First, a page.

Friday, May 28, 2010

GW = Greatest company ever?

I have been kicking this around lately...

OK, lets look at what they have done.

They have created a universe that is as deep, immersive, and varied as Star Wars. This has led to the establishment of a line of books that almost rivals Star Wars and Star Trek. Not to mention the fan generated material.

They are established in multimedia. Books, board games, RPG games, computer games, miniature games, and magazine(s)?. I am not including the blogs, forums, and websites dedicated to the various games they produce.

They have a fan-base that is as fuelled by rumors as a bored housewife. Despite a tepid economy they continue to raise prices on their products and release new material.

What is surprising is that despite a near constant swell of discontentment for their various practices, such as raising prices, outdated army books, no long-term release schedule (available to fans), lukewarm support of the tournaments, a flawed rule set, and constant changes wrought on the systems by army book rules exceptions; they continue to thrive and we ask for more!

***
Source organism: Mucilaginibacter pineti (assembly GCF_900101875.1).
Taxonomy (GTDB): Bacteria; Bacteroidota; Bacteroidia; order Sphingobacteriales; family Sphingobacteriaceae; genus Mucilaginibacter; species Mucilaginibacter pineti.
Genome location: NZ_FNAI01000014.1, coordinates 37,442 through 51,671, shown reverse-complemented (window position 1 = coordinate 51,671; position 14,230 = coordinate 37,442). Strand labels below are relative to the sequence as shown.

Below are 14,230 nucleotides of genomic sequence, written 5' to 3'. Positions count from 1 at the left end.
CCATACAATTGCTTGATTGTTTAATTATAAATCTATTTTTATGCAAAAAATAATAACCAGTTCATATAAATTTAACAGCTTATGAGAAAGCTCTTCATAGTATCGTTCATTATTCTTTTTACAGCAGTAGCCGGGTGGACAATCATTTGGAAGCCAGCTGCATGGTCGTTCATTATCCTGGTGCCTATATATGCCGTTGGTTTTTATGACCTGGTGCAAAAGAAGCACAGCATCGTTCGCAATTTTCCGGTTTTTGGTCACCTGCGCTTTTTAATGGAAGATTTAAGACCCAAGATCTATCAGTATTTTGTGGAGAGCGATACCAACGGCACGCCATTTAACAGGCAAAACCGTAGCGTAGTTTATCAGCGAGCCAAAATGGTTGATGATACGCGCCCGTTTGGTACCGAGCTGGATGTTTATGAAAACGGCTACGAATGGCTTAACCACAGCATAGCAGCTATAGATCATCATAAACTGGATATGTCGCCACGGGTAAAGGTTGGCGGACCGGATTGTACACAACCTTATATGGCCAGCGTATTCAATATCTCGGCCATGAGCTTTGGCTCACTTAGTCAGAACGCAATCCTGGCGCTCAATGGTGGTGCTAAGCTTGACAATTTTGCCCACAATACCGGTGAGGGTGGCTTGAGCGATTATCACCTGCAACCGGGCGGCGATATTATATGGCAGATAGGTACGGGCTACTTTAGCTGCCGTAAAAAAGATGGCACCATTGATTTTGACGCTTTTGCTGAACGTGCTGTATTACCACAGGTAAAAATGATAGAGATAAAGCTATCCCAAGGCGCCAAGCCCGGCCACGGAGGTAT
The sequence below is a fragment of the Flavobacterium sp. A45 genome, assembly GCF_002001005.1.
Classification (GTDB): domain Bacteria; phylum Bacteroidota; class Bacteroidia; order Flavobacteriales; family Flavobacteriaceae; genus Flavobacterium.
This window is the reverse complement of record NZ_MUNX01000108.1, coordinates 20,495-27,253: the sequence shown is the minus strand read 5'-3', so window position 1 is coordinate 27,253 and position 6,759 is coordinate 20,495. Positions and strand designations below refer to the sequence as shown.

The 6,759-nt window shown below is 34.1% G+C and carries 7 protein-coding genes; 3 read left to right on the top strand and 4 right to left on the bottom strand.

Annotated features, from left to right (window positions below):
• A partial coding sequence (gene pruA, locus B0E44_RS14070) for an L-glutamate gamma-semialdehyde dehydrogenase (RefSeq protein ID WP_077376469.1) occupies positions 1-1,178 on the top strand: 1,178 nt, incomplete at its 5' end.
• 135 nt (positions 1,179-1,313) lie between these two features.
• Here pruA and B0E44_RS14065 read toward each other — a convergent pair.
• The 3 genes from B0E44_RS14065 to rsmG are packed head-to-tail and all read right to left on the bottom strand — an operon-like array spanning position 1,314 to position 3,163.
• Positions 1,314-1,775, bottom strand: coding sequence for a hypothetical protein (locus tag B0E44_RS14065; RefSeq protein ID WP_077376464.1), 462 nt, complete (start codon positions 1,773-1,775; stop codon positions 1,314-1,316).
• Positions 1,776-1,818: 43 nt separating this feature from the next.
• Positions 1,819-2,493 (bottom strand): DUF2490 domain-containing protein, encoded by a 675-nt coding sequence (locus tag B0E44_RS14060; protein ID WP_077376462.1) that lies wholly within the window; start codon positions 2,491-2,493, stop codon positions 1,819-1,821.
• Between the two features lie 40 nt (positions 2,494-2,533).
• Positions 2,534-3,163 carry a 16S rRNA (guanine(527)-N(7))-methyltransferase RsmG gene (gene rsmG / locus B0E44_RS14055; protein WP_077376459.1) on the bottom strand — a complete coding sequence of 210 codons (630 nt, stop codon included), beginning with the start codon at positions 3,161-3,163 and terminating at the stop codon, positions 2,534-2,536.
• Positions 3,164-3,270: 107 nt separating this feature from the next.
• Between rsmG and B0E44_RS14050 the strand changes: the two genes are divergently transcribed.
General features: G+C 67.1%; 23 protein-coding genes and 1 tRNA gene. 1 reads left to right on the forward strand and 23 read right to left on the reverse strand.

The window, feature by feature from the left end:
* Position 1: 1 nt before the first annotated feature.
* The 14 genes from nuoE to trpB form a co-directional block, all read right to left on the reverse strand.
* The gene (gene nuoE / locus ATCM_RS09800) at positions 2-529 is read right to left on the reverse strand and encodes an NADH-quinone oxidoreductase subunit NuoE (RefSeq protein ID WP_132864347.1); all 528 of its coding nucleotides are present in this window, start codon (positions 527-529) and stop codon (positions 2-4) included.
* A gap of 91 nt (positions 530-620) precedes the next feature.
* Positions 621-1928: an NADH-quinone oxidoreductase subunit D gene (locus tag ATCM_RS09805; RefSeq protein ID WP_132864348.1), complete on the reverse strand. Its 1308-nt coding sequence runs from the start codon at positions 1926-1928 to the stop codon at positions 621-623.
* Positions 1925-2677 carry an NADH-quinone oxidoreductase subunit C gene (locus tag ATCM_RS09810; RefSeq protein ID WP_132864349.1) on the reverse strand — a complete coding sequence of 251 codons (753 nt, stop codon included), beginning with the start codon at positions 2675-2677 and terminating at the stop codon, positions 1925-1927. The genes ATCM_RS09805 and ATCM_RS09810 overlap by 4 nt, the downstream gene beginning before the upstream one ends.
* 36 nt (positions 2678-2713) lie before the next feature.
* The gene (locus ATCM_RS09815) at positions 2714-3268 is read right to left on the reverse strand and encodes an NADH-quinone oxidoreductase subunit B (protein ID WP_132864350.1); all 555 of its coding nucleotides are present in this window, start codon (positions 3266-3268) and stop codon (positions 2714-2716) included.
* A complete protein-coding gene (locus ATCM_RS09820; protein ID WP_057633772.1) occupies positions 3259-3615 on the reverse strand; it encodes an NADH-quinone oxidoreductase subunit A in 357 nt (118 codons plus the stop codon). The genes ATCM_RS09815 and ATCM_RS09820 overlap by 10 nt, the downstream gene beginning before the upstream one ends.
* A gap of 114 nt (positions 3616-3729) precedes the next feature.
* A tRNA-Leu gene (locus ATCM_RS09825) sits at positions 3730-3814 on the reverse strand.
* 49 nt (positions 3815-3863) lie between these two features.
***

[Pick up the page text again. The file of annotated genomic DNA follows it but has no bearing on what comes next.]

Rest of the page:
They must have unlocked the secret to corporate success.

They do not (seemingly) listen to the fans, they ruthlessly enforce their IP even if it hurts their image, they do not advertise, they raise prices when the market does not seem to indicate that they should, they do not have sales, and they show no loyalty to their employees.

I have to admit...they seem to be doing everything wrong but succeeding despite that. I remain as dedicated a 40K enthusiast as I ever have. Despite some of the luster being lost because of how they operate. I still ante up to play in and read about their wonderful universe.


  1. Except that they have had essentially stagnant sales for the past few years and were operating at a significant loss only a few years ago.

  2. I cannot really comment on the stagnant sales, etc. All I can say is a few months back when GW published their tax records or stockholder statements, or whatever they had a pretty healthy bottom line.